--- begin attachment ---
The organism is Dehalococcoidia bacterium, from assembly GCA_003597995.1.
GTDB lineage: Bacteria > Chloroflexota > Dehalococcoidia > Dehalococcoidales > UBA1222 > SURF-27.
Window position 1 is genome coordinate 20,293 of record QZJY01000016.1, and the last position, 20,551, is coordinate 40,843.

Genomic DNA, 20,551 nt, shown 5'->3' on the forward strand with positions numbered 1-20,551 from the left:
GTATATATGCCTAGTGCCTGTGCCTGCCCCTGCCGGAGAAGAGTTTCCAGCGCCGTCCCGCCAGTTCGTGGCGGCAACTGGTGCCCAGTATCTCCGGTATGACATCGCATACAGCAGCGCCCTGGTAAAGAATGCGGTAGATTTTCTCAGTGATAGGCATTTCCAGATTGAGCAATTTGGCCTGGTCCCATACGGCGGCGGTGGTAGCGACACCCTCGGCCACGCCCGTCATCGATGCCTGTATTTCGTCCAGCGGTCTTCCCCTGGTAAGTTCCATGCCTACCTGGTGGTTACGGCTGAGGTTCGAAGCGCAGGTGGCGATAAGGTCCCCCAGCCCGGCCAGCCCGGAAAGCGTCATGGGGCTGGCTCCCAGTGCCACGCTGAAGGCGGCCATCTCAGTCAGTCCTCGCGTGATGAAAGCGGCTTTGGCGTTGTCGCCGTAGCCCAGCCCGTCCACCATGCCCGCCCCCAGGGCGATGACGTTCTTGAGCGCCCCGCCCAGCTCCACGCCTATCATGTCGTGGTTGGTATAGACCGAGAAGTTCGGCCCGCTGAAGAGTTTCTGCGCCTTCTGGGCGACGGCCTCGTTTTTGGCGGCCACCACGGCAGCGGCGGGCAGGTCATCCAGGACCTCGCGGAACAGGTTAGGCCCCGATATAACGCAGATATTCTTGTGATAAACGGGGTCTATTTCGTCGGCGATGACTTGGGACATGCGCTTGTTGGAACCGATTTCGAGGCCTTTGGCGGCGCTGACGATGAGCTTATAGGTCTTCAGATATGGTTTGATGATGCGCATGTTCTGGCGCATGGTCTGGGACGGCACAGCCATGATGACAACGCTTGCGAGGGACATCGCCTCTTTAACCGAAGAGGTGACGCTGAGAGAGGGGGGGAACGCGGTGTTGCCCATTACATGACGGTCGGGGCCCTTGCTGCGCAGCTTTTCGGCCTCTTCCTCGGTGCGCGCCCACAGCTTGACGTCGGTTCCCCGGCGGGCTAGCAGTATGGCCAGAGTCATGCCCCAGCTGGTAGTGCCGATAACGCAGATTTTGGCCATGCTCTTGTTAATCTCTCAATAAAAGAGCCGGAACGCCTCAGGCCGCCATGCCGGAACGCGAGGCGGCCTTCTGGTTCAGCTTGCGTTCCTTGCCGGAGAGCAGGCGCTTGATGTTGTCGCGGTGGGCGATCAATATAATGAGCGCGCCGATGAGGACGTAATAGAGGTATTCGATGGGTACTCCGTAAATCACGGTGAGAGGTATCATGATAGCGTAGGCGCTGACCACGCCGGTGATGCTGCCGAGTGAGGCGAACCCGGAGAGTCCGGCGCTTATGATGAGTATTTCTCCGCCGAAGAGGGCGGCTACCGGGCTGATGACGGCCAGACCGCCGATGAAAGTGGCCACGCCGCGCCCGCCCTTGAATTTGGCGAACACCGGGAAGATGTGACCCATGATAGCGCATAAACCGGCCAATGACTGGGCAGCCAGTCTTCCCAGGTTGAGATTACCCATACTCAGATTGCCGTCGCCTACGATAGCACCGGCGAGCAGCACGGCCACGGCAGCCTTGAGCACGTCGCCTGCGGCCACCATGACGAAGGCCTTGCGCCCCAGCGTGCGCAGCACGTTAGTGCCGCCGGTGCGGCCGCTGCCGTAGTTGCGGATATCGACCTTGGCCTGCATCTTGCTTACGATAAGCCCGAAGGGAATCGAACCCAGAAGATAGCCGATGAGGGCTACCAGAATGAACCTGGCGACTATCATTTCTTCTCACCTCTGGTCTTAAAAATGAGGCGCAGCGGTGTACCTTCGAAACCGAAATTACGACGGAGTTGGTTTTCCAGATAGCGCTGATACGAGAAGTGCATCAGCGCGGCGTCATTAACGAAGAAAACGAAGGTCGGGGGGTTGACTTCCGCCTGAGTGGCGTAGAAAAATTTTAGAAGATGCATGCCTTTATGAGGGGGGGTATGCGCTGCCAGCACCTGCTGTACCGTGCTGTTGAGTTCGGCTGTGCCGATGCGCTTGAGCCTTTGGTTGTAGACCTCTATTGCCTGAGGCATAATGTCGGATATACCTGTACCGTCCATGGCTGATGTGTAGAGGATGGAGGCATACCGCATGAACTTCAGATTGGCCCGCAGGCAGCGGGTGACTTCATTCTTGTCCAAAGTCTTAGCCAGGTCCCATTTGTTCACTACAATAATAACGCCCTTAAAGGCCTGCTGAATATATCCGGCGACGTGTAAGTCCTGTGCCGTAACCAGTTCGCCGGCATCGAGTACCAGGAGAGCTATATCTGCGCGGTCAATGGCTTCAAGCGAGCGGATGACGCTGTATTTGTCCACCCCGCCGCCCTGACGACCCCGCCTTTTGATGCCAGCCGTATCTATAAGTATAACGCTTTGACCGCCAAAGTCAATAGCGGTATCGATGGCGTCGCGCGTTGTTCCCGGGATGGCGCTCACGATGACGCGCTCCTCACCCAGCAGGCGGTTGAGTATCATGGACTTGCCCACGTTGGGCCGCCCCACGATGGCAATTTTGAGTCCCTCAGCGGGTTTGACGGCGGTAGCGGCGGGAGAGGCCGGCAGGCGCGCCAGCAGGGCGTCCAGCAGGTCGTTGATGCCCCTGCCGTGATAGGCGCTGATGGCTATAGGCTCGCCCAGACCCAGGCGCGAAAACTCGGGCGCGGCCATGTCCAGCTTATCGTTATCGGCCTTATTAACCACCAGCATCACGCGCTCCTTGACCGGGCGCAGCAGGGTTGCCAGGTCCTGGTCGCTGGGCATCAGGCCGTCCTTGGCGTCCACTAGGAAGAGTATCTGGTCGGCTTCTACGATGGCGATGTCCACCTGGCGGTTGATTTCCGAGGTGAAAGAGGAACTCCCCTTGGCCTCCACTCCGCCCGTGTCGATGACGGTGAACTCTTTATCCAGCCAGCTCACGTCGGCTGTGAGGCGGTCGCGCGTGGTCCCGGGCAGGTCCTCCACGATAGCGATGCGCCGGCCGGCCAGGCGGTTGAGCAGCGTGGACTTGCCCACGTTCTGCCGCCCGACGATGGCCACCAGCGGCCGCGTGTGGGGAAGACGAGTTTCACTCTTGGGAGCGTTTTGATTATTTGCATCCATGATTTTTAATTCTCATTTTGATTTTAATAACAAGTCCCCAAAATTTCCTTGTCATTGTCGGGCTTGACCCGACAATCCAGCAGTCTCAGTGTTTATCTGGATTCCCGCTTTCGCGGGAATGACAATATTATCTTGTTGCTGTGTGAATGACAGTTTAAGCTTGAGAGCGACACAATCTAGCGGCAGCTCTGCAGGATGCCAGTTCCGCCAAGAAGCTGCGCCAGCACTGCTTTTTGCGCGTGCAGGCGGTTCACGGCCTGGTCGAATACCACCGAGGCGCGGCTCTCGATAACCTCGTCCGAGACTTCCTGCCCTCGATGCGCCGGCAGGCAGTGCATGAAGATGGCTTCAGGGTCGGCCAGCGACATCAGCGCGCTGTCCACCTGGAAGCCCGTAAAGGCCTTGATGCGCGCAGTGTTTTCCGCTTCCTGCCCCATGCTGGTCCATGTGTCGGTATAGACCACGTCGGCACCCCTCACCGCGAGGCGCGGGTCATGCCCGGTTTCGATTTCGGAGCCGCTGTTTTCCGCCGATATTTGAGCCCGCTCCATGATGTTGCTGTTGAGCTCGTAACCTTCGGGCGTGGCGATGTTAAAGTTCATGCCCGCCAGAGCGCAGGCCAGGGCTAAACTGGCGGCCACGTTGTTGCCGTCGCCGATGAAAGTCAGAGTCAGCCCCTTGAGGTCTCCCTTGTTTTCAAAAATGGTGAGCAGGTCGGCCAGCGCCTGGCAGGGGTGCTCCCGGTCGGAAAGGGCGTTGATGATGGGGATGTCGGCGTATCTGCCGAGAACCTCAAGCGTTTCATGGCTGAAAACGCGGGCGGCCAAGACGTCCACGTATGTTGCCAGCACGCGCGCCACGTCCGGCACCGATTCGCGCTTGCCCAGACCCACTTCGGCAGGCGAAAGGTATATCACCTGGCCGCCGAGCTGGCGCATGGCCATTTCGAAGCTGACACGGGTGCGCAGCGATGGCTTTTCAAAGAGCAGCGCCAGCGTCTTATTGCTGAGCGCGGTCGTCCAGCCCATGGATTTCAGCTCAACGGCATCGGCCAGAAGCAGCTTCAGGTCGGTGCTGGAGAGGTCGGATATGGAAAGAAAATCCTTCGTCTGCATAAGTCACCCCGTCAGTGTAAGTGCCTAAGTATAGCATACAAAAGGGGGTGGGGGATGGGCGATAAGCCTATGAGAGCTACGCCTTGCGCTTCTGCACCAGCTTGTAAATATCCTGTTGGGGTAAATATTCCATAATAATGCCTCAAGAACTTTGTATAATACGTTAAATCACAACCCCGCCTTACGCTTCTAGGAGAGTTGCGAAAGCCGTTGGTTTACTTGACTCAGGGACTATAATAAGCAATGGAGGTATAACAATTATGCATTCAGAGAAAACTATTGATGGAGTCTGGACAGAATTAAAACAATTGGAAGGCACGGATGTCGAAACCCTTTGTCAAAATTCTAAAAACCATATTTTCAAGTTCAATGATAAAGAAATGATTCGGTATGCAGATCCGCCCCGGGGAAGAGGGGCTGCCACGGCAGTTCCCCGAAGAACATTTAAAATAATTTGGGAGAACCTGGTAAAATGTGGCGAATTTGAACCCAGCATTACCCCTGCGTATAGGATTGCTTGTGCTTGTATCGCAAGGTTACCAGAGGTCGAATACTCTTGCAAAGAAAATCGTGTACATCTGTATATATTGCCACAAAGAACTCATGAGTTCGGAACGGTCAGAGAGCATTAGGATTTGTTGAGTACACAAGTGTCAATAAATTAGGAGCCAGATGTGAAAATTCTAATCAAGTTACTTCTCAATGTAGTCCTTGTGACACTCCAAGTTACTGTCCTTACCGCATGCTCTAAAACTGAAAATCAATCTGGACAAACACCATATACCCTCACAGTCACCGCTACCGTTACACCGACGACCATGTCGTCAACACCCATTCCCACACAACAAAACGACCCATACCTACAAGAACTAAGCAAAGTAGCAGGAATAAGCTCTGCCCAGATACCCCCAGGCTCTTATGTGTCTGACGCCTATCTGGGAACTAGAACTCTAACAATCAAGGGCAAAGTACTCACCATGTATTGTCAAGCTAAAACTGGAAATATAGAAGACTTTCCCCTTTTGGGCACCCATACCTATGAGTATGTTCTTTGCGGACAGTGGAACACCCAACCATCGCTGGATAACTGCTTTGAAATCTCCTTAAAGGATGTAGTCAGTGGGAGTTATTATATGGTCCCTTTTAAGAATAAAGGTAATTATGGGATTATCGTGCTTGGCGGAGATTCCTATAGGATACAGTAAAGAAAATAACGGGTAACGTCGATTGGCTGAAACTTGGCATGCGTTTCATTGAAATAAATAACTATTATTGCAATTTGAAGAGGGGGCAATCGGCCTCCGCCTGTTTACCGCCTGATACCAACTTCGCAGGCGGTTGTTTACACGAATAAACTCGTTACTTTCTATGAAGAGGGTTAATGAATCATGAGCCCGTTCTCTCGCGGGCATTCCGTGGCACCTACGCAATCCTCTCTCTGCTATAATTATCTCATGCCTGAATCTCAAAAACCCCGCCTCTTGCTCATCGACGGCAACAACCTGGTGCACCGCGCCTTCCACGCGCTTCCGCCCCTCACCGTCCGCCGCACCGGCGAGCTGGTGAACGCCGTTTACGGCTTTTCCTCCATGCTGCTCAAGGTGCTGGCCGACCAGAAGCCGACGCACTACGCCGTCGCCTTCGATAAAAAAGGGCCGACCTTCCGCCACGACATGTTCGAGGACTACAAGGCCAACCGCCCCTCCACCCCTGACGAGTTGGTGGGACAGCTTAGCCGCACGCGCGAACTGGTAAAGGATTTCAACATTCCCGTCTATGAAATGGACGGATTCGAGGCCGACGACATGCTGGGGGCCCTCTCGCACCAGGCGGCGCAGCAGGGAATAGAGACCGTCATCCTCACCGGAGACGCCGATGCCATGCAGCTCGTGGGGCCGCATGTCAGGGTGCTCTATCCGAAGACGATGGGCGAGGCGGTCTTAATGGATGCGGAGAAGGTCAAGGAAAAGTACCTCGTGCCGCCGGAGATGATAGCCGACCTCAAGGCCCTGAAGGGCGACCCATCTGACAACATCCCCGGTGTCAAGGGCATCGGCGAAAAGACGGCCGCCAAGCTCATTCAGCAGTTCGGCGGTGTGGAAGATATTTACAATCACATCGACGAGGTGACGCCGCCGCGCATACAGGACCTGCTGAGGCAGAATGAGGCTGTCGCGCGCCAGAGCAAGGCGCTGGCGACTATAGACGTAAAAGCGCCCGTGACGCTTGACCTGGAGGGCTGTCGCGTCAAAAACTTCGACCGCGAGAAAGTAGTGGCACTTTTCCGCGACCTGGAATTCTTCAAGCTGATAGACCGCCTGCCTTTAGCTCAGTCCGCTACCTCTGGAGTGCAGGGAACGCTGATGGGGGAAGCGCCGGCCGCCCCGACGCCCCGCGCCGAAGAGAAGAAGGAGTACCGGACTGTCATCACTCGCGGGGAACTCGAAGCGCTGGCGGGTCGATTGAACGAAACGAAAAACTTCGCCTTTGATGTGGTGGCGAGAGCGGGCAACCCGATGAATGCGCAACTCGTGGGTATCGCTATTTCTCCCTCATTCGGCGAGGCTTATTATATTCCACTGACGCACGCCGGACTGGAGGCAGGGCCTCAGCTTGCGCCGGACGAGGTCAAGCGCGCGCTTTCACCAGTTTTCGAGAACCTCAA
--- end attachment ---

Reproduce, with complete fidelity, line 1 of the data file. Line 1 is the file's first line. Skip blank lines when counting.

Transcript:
The organism is Dehalococcoidia bacterium, from assembly GCA_003597995.1.